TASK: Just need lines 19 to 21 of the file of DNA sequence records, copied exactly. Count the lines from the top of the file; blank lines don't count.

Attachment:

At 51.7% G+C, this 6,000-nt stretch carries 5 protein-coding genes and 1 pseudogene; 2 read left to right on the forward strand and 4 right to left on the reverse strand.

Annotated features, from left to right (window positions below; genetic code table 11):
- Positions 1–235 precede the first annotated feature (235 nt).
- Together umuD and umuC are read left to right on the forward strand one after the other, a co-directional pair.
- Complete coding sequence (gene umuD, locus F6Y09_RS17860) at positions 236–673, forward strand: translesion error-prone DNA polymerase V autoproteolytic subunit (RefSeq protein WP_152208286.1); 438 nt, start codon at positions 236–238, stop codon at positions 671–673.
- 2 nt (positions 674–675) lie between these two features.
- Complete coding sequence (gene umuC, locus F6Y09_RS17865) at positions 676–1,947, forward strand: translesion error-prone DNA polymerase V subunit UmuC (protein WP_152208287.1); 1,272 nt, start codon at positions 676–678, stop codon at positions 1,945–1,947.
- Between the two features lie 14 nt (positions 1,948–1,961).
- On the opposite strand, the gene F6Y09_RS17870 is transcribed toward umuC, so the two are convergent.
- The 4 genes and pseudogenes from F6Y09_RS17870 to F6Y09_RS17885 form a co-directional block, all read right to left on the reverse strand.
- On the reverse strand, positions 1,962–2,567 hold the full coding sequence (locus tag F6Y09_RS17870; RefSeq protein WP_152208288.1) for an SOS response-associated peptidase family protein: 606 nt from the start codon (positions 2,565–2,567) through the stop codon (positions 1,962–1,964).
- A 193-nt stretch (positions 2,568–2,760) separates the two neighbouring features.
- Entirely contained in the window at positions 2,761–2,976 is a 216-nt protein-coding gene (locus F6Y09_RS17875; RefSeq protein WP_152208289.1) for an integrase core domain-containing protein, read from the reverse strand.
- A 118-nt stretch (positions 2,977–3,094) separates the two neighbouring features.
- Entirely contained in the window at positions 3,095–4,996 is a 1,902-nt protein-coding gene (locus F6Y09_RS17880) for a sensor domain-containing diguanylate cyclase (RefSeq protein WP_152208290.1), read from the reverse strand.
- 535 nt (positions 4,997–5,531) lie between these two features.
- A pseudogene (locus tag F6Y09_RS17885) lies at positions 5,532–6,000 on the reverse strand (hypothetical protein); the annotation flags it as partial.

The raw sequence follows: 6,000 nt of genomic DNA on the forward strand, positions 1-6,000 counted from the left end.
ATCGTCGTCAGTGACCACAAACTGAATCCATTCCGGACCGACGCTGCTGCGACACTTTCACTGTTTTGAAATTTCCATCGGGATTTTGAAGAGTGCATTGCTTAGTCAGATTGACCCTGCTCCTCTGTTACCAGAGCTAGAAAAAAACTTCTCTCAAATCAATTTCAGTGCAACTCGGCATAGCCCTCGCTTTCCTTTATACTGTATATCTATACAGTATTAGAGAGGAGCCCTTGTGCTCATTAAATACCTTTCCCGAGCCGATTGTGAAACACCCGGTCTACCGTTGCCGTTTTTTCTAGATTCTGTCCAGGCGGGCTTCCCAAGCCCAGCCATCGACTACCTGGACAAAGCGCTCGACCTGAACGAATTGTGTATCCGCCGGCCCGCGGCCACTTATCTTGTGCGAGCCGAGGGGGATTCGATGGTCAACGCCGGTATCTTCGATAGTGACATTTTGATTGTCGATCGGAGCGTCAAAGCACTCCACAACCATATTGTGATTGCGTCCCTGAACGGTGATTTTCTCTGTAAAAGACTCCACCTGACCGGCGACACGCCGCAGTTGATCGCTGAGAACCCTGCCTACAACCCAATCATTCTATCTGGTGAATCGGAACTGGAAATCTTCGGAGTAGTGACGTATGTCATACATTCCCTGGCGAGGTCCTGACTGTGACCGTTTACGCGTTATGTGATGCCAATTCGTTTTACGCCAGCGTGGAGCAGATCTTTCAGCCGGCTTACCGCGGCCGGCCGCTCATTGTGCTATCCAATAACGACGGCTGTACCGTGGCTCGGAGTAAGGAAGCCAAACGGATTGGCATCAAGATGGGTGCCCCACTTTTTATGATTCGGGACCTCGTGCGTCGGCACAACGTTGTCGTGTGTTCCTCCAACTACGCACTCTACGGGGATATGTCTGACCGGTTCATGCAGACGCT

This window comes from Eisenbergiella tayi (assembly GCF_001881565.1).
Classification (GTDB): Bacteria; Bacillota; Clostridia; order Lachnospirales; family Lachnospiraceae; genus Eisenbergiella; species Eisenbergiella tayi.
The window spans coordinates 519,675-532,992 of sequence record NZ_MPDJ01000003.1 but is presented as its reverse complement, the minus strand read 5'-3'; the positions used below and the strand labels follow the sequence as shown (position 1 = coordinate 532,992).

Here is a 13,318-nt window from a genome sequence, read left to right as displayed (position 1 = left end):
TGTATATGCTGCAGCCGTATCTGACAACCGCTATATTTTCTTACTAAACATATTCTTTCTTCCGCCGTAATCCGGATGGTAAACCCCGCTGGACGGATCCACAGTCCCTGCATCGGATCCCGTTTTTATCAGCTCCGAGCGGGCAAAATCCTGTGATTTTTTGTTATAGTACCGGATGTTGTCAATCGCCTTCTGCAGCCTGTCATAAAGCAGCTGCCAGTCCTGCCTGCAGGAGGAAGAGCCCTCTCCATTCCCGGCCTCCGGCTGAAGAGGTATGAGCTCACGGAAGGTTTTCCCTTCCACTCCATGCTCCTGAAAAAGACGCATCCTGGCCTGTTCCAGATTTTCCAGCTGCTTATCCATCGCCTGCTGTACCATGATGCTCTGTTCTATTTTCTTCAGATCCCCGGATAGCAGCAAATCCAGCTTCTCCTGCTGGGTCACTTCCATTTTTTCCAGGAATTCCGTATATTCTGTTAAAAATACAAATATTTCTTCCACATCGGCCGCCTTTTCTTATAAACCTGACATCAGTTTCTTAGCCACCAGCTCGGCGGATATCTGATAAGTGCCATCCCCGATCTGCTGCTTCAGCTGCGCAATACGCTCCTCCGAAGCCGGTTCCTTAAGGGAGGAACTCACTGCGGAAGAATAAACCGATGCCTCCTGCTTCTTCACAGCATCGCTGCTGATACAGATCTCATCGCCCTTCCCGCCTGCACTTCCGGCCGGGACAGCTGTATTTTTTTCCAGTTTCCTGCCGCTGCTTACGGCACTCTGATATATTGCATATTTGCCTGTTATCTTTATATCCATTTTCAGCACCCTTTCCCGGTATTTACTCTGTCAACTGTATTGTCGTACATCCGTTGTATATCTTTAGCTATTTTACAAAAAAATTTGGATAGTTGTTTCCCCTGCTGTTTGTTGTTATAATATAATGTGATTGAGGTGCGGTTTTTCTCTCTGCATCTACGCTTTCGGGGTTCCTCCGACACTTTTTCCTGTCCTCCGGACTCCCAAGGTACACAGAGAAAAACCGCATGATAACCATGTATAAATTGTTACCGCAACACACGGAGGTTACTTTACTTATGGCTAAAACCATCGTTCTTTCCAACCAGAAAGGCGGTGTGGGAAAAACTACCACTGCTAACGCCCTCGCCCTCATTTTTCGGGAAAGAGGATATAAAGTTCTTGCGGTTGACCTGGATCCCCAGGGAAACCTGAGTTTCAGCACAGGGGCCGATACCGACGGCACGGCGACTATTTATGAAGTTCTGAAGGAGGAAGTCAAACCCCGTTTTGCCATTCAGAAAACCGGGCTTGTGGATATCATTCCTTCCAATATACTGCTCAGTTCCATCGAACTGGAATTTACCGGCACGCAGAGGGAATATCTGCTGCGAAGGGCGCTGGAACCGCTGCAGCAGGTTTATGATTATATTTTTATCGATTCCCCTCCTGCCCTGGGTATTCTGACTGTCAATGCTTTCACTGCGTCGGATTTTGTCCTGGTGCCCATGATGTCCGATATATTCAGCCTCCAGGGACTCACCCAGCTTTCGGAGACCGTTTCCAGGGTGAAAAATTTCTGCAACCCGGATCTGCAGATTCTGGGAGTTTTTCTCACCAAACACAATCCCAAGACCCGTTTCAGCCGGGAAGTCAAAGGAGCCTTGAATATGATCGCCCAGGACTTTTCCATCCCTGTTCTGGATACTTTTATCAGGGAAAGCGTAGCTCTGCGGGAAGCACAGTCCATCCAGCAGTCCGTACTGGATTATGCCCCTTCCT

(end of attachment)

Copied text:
ATCGTCGTCAGTGACCACAAACTGAATCCATTCCGGACCGACGCTGCTGCGACACTTTCACTGTTTTGAAATTTCCATCGGGATTTTGAAGAGTGCATTGCTTAGTCAGATTGACCCTGCTCCTCTGTTACCAGAGCTAGAAAAAAACTTCTCTCAAATCAATTTCAGTGCAACTCGGCATAGCCCTCGCTTTCCTTTATACTGTATATCTATACAGTATTAGAGAGGAGCCCTTGTGCTCATTAAATACCTTTCCCGAGCCGATTGTGAAACACCCGGTCTACCGTTGCCGTTTTTTCTAGATTCTGTCCAGGCGGGCTTCCCAAGCCCAGCCATCGACTACCTGGACAAAGCGCTCGACCTGAACGAATTGTGTATCCGCCGGCCCGCGGCCACTTATCTTGTGCGAGCCGAGGGGGATTCGATGGTCAACGCCGGTATCTTCGATAGTGACATTTTGATTGTCGATCGGAGCGTCAAAGCACTCCACAACCATATTGTGATTGCGTCCCTGAACGGTGATTTTCTCTGTAAAAGACTCCACCTGACCGGCGACACGCCGCAGTTGATCGCTGAGAACCCTGCCTACAACCCAATCATTCTATCTGGTGAATCGGAACTGGAAATCTTCGGAGTAGTGACGTATGTCATACATTCCCTGGCGAGGTCCTGACTGTGACCGTTTACGCGTTATGTGATGCCAATTCGTTTTACGCCAGCGTGGAGCAGATCTTTCAGCCGGCTTACCGCGGCCGGCCGCTCATTGTGCTATCCAATAACGACGGCTGTACCGTGGCTCGGAGTAAGGAAGCCAAACGGATTGGCATCAAGATGGGTGCCCCACTTTTTATGATTCGGGACCTCGTGCGTCGGCACAACGTTGTCGTGTGTTCCTCCAACTACGCACTCTACGGGGATATGTCTGACCGGTTCATGCAGACGCT

This window comes from Eisenbergiella tayi (assembly GCF_001881565.1).
Classification (GTDB): Bacteria; Bacillota; Clostridia; order Lachnospirales; family Lachnospiraceae; genus Eisenbergiella; species Eisenbergiella tayi.